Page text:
From overthinking to burnout: The hidden impact of ADHD in adults
Have you ever seen a duck swimming on a lake? It looks so peaceful and effortless, right? Just gliding a long, making progress, getting to where it needs to be. But what we can't see is the duck's legs are paddling furiously under the surface to keep it moving. That's gotta be burning up some fuel, but it certainly doesn't look like. Well, that's kind of what it's like for adults with ADHD. But imagine that only some of the ducks need to paddle, and most of them don't. They may look the same, but the experience of the paddlers would be vastly different from the experience of the non-paddling glidey ducks.
Moral of the story? Or maybe not the moral, but a point: Even if you're successful and seem to have everything under control, ADHD can still be affecting you. You might have developed all sorts of systems to help you stay organised, like colour-coding, making endless to-do lists, or buying planners like they're hot lunches. Or maybe you've figured out how to harness hyperfocus for the things that interest you and benefit you at the same time. But all of that effort can leave you feeling burnt out.
ADHD can make it hard to do a lot of things that seemingly come easy for neurotypicals - such as planning, organising, prioritising and holding many things front of mine. You might also struggle with time management and miss important deadlines. On top of that, it can be tough to control your emotions or impulses, and social situations might be extra challenging.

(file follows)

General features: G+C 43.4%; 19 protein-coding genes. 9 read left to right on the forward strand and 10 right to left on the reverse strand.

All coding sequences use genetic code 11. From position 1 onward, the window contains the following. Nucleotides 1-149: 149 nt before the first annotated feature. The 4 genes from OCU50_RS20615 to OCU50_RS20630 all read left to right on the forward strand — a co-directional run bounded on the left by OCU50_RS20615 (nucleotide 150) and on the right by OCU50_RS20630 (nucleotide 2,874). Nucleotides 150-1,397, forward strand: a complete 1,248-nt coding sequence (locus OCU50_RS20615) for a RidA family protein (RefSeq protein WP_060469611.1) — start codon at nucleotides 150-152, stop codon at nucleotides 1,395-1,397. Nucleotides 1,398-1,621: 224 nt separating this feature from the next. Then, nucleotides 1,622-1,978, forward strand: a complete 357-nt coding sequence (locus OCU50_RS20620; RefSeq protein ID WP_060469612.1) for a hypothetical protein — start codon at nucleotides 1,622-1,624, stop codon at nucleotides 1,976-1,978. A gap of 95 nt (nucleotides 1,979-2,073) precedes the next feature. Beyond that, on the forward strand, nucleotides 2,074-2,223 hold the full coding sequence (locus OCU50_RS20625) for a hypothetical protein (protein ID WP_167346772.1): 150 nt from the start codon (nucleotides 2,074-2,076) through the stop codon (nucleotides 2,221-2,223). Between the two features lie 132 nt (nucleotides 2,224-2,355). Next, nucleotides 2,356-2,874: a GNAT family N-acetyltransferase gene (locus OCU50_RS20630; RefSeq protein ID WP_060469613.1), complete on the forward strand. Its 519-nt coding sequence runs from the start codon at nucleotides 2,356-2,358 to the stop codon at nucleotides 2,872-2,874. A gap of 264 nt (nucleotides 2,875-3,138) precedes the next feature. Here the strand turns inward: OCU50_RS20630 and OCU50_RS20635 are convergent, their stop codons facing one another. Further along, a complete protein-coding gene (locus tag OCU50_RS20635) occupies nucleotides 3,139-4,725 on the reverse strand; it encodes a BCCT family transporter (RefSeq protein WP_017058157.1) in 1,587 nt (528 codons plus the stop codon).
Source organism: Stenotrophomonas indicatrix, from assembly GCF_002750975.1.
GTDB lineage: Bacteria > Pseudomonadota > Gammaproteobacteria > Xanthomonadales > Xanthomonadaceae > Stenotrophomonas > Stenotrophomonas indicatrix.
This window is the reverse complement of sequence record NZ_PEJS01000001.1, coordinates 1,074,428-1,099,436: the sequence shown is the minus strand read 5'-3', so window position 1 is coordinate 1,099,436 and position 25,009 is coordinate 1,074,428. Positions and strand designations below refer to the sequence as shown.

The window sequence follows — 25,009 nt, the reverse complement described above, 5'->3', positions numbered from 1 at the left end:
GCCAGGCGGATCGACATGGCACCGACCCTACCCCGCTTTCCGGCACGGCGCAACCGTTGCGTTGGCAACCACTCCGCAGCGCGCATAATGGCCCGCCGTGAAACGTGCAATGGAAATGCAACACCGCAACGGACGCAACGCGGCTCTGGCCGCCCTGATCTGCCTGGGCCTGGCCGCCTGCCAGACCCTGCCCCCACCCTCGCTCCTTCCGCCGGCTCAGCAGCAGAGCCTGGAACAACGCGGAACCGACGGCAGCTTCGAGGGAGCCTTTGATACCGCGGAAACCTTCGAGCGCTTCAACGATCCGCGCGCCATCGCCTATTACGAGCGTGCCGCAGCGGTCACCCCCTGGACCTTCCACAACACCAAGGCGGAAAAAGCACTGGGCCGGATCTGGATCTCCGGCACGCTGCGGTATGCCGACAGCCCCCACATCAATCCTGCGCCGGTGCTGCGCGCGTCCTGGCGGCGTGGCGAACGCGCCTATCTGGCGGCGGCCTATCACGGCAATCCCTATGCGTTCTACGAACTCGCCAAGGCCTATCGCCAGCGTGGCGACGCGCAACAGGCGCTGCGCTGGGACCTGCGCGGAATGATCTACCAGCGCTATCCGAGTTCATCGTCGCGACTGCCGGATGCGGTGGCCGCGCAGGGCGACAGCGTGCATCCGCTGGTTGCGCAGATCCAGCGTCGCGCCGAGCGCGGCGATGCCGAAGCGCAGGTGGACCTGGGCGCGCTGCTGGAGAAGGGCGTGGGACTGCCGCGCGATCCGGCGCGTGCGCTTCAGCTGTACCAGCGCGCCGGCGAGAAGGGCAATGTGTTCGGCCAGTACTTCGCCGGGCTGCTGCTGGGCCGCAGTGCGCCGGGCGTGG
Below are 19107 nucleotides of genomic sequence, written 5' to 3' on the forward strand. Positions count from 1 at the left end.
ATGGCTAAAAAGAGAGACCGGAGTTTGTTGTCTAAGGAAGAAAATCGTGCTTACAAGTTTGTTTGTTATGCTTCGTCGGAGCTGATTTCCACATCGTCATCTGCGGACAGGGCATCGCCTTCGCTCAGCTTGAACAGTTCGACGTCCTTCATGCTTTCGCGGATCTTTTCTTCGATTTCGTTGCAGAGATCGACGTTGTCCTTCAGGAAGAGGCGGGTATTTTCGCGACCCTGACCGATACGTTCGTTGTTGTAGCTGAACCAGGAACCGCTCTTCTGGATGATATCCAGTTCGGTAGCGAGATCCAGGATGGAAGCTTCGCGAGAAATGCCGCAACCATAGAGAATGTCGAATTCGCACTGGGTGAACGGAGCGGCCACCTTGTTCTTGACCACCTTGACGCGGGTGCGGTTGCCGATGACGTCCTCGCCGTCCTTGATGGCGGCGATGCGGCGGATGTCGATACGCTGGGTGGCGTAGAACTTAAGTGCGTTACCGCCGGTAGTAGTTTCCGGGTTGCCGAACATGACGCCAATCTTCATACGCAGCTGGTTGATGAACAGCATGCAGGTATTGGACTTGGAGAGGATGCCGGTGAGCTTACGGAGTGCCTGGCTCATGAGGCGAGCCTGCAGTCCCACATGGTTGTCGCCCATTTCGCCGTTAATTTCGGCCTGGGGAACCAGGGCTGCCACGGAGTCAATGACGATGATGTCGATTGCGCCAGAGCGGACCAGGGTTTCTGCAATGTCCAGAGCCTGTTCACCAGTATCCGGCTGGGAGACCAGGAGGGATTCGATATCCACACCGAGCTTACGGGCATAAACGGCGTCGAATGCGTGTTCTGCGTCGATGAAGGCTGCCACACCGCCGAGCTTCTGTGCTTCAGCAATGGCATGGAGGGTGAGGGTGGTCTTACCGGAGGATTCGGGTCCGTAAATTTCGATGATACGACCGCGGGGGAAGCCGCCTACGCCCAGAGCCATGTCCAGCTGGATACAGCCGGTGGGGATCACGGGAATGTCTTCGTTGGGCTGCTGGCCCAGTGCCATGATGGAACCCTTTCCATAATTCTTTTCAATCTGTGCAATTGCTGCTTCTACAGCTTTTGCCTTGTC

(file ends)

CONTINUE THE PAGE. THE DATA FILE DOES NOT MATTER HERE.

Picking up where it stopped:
And here's another thing: a lot of adults with ADHD are perfectionists. Maybe because of the constant struggle, you grew up feeling like you had to be perfect to be good enough. That kind of pressure can lead to overworking, low-self esteem, imposter syndrome, and even more burnout.
But burnout doesn't have to be the inevitable end. Getting a formal diagnosis can be a game-changer. First of all, it can help you understand why you've been struggling all these years - which can lead to a sense of validation and acceptance, which can not be underestimated. This is the most common feeling expressed in our feedback sessions.
But the best part? A diagnosis can give you access to support and resources that can make a huge difference. For example, you might be eligible for accommodations at work or school, like extra time on tests or a quieter workspace. A diagnosis could lead to consultation with a psychiatrist and exploration of medication, which can also help a lot of people with ADHD.
So, if you suspect you may have ADHD and you're feeling burnt out, consider getting evaluated for ADHD. It might just be the key to unlocking your full potential.
B Psych (Hons), M Psych (Clin), MAPS
Elizabeth Talbot is a Clinical Psychologist and the Principal Psychologist at Clinical Therapy. Whilst Elizabeth enjoys her clinical work, she is also a lover of behavioural science and has a keen research interest in the psychology of decision making, moral reasoning, cognitive biases, magical thinking, and conspiratorial beliefs.
Content note: Unless otherwise labelled, all blog posts are intended as discussion pieces, and are not academic texts. Articles pertaining to research or making an academic argument will be labelled as such and include supporting evidence/references. All examples (including client names) are fictitious, to illustrate a point, and are not based on actual clients.